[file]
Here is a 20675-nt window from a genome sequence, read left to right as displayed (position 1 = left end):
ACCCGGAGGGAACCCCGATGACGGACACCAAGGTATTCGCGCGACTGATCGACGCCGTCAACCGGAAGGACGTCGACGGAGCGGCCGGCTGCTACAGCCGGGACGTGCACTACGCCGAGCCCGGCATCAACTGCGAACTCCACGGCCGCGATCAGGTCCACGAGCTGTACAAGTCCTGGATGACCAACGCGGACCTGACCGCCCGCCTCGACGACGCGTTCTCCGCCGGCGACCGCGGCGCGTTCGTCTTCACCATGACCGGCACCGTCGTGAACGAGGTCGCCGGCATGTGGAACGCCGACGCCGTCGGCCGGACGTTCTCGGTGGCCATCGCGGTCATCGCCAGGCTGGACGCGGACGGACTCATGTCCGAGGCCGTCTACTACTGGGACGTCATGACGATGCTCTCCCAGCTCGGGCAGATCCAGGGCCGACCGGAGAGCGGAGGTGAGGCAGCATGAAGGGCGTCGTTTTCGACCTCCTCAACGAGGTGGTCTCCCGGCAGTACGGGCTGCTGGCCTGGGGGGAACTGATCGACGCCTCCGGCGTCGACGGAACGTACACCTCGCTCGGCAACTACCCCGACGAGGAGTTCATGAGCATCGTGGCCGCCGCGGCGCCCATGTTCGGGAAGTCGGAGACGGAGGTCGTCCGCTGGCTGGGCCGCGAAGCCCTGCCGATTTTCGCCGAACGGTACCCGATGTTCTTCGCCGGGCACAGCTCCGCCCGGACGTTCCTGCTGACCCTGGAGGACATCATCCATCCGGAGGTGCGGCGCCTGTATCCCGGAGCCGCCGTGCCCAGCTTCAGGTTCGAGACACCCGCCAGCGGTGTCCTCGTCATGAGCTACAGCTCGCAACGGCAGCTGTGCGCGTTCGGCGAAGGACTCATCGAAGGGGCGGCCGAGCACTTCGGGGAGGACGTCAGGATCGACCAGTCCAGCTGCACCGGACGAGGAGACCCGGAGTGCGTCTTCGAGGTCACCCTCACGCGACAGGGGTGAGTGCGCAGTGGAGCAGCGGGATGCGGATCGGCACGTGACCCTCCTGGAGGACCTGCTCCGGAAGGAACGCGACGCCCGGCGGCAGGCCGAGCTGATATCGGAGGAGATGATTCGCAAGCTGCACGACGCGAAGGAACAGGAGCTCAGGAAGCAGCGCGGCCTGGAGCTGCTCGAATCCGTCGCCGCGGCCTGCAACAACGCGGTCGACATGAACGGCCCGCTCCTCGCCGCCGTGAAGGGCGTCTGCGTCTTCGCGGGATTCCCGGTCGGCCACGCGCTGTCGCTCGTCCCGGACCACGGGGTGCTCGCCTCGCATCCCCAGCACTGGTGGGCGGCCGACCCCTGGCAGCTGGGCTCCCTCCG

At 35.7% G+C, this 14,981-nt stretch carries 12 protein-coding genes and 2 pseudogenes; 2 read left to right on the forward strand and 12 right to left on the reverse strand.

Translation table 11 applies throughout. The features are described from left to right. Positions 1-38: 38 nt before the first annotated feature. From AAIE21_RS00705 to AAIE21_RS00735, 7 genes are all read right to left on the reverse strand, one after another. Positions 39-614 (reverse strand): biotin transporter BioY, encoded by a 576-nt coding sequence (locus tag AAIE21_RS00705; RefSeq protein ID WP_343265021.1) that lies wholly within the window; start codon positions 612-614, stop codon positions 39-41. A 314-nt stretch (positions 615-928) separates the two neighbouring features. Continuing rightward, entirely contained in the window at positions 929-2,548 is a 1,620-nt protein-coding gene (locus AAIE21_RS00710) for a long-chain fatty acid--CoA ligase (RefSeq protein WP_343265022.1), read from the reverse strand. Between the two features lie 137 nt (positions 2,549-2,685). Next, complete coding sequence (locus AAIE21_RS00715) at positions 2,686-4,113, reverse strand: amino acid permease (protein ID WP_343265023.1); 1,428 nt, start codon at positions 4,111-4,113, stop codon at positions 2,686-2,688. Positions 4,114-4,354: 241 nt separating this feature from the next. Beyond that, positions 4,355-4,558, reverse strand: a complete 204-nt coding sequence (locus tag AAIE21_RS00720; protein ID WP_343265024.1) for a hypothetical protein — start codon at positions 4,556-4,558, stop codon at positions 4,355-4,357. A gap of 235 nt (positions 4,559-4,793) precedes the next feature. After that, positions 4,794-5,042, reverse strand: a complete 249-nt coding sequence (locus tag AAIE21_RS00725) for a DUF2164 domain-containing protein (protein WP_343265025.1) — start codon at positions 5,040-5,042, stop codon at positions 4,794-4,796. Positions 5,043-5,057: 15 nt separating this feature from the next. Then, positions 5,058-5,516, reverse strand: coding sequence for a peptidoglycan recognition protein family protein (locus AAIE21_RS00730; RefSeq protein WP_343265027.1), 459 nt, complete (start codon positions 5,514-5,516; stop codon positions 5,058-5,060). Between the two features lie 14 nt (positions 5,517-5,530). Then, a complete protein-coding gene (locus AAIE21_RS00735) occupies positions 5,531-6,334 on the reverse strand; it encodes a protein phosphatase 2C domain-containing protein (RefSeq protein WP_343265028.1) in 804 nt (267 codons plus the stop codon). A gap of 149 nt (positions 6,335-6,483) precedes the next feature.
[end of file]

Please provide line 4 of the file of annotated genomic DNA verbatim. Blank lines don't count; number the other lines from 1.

Translation table 11 applies throughout. The features are described from left to right. Positions 1-38: 38 nt before the first annotated feature. From AAIE21_RS00705 to AAIE21_RS00735, 7 genes are all read right to left on the reverse strand, one after another. Positions 39-614 (reverse strand): biotin transporter BioY, encoded by a 576-nt coding sequence (locus tag AAIE21_RS00705; RefSeq protein ID WP_343265021.1) that lies wholly within the window; start codon positions 612-614, stop codon positions 39-41. A 314-nt stretch (positions 615-928) separates the two neighbouring features. Continuing rightward, entirely contained in the window at positions 929-2,548 is a 1,620-nt protein-coding gene (locus AAIE21_RS00710) for a long-chain fatty acid--CoA ligase (RefSeq protein WP_343265022.1), read from the reverse strand. Between the two features lie 137 nt (positions 2,549-2,685). Next, complete coding sequence (locus AAIE21_RS00715) at positions 2,686-4,113, reverse strand: amino acid permease (protein ID WP_343265023.1); 1,428 nt, start codon at positions 4,111-4,113, stop codon at positions 2,686-2,688. Positions 4,114-4,354: 241 nt separating this feature from the next. Beyond that, positions 4,355-4,558, reverse strand: a complete 204-nt coding sequence (locus tag AAIE21_RS00720; protein ID WP_343265024.1) for a hypothetical protein — start codon at positions 4,556-4,558, stop codon at positions 4,355-4,357. A gap of 235 nt (positions 4,559-4,793) precedes the next feature. After that, positions 4,794-5,042, reverse strand: a complete 249-nt coding sequence (locus tag AAIE21_RS00725) for a DUF2164 domain-containing protein (protein WP_343265025.1) — start codon at positions 5,040-5,042, stop codon at positions 4,794-4,796. Positions 5,043-5,057: 15 nt separating this feature from the next. Then, positions 5,058-5,516, reverse strand: coding sequence for a peptidoglycan recognition protein family protein (locus AAIE21_RS00730; RefSeq protein WP_343265027.1), 459 nt, complete (start codon positions 5,514-5,516; stop codon positions 5,058-5,060). Between the two features lie 14 nt (positions 5,517-5,530). Then, a complete protein-coding gene (locus AAIE21_RS00735) occupies positions 5,531-6,334 on the reverse strand; it encodes a protein phosphatase 2C domain-containing protein (RefSeq protein WP_343265028.1) in 804 nt (267 codons plus the stop codon). A gap of 149 nt (positions 6,335-6,483) precedes the next feature.